- In June, 2010 it was reported that Illinois lost 260,000 jobs between 2000 and 2010 – and that was an indicator of why Chicago and the state were having so many economic problems. I recommended the city and state make significant changes in resource allocation to keep more start-ups local. The University of Illinois was the #4 engineering school in the US, but the vast majority of graduates left to one or the other coasts. Local businesses were not developing new businesses, thus not hiring these top students. Start-ups at the universities, and by recent grads, could not obtain funding, so they fled to where the money was. Economic reliance on stalled companies like Kraft, Sara Lee, Motorola, Lucent, Sears and United had created a Growth Stall that was sure to lead to additional job losses – when the best talent was right there in the state! [link ]
- I followed up a week later that same June with a column on how Mayor Daley was very popular with voters and local businesses, but he was setting up the city (and state) for failure. There was a focus on keeping the “old guard” happy, and doing so by completely ignoring opportunities for future growth. Offering tax breaks and subsidies to recruit corporate headquarters (like Boeing) created very few jobs, and was a poor use of resources that should be diverted to funding start-up tech and bio-tech companies. And financial machinations, like selling the city’s parking rights, gave a short-term lift to the budget, hiding significant weaknesses, while creating massive long-term problems. Chicago and Illinois politicians were focused on short-term actions to get votes, and ignoring the very real jobs problem that was tanking the economy. [ link ]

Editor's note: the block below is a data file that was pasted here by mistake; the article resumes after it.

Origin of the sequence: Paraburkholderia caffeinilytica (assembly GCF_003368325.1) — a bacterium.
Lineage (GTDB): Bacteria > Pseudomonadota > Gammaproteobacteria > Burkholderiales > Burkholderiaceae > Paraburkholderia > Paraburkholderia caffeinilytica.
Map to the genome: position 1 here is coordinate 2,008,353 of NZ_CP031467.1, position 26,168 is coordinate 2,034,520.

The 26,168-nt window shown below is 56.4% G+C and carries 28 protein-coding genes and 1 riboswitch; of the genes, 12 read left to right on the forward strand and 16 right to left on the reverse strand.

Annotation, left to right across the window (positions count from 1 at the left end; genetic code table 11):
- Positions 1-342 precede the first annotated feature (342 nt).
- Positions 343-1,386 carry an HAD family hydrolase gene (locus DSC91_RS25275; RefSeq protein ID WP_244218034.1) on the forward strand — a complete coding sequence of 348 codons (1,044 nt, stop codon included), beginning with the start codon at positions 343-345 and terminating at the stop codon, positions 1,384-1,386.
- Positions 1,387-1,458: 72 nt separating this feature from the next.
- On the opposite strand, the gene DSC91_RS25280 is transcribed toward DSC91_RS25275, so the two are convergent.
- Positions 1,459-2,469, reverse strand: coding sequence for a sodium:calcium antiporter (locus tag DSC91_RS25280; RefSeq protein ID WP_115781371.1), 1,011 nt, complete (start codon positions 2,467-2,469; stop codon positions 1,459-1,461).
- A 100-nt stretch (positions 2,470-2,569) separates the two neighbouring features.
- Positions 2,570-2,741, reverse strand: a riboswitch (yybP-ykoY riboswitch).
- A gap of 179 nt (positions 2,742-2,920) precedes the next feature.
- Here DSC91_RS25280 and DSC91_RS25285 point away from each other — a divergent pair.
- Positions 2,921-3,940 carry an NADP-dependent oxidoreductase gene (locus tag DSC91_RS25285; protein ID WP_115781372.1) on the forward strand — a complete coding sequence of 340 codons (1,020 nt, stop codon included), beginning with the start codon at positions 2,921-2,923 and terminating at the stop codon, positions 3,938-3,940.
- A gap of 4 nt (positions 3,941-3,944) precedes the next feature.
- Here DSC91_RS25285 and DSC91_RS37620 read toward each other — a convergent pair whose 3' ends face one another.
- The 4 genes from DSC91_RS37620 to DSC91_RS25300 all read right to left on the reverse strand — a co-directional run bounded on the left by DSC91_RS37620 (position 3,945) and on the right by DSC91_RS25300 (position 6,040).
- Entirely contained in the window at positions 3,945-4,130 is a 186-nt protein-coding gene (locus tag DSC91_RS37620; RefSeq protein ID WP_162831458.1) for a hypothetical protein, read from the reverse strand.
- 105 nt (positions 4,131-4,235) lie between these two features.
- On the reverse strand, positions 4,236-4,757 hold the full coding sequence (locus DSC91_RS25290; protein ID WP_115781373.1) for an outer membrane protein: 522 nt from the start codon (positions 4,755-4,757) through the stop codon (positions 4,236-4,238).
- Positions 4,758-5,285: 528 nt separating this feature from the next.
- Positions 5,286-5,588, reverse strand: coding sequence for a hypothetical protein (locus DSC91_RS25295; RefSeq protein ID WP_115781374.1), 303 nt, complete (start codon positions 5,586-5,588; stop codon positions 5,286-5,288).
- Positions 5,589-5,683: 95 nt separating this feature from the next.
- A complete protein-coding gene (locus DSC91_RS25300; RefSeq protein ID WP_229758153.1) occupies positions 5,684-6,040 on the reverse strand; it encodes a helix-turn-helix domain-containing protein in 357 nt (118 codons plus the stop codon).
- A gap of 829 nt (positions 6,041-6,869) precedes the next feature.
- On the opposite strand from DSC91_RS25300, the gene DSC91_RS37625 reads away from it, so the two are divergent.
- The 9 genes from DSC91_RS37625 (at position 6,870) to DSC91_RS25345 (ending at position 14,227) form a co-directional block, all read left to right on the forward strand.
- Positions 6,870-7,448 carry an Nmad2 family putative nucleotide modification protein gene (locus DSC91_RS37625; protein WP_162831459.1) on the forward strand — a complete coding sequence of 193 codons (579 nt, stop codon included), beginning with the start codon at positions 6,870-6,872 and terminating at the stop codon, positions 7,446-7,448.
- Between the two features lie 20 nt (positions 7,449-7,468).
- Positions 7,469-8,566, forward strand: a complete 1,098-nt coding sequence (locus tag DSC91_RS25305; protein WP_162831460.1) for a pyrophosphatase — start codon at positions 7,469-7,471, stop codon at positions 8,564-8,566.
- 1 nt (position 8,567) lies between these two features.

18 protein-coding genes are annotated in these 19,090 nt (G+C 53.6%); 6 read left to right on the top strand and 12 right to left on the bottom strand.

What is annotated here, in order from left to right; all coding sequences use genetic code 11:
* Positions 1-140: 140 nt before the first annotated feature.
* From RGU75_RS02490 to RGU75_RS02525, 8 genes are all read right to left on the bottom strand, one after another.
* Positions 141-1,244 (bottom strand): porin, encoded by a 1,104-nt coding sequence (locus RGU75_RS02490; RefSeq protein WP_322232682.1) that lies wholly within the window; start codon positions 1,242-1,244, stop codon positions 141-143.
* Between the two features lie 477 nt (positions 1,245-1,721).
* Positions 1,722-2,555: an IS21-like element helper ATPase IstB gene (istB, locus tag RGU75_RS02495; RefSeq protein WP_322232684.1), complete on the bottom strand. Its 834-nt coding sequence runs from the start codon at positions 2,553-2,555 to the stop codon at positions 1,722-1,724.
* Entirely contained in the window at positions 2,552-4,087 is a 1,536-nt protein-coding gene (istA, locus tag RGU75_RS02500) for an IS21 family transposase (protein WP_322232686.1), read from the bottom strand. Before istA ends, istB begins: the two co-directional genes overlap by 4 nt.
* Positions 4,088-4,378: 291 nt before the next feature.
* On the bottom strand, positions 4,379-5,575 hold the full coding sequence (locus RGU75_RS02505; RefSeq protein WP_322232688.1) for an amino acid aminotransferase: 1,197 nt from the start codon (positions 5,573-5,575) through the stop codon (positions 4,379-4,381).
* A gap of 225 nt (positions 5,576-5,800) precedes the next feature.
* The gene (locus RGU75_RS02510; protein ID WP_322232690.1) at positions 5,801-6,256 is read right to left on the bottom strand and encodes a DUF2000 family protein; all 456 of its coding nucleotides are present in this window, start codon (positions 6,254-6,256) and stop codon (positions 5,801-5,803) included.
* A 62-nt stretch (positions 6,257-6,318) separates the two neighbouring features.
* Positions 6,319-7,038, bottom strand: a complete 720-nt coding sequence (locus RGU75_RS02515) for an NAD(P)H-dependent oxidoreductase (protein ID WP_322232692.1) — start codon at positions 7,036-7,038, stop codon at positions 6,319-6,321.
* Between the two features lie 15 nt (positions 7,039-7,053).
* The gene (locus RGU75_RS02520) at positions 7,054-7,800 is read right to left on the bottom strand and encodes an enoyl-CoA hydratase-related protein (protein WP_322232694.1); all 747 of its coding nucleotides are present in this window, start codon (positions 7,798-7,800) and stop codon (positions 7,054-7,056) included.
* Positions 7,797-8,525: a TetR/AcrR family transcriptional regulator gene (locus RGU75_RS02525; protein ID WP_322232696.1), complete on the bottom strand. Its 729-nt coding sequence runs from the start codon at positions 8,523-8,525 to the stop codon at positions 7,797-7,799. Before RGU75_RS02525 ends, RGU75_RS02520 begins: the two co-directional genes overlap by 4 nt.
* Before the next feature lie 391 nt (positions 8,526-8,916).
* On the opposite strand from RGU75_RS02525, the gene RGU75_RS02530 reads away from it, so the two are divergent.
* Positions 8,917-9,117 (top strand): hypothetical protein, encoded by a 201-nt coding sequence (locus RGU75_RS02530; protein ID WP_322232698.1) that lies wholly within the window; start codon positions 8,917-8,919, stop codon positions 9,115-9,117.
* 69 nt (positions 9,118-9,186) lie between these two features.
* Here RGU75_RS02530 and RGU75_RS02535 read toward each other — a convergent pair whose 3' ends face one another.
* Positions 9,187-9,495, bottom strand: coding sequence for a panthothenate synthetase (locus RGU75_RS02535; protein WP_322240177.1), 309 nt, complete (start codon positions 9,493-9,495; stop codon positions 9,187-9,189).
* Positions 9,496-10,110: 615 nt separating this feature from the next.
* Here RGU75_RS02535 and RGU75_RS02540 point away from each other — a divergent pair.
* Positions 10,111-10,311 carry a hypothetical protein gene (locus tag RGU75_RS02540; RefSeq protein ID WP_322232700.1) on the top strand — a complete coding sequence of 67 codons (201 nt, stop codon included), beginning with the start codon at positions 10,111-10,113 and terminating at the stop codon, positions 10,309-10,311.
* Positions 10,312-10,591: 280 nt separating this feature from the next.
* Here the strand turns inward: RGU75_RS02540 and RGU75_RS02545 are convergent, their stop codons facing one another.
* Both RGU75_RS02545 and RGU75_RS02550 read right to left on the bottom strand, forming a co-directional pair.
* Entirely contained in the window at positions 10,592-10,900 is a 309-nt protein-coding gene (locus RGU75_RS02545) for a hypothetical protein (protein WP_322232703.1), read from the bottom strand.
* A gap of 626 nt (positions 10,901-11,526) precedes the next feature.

- By April, 2014 I was able to clearly demonstrate that my predicted economic stagnation spiral had taken hold in Illinois. Defend & Extend investments to shore up declining companies – like Sears – robbed local governments of funds for job creating programs. And a decade + of no job creation was forcing taxes up – at a remarkable rate – which kept businesses from moving to Illinois; kept them from opening software labs, coding facilities, research centers, pharma and bio-pharma production plants, etc. With no growth, but rising costs, the death spiral had begun and needed immediate attention [ link ]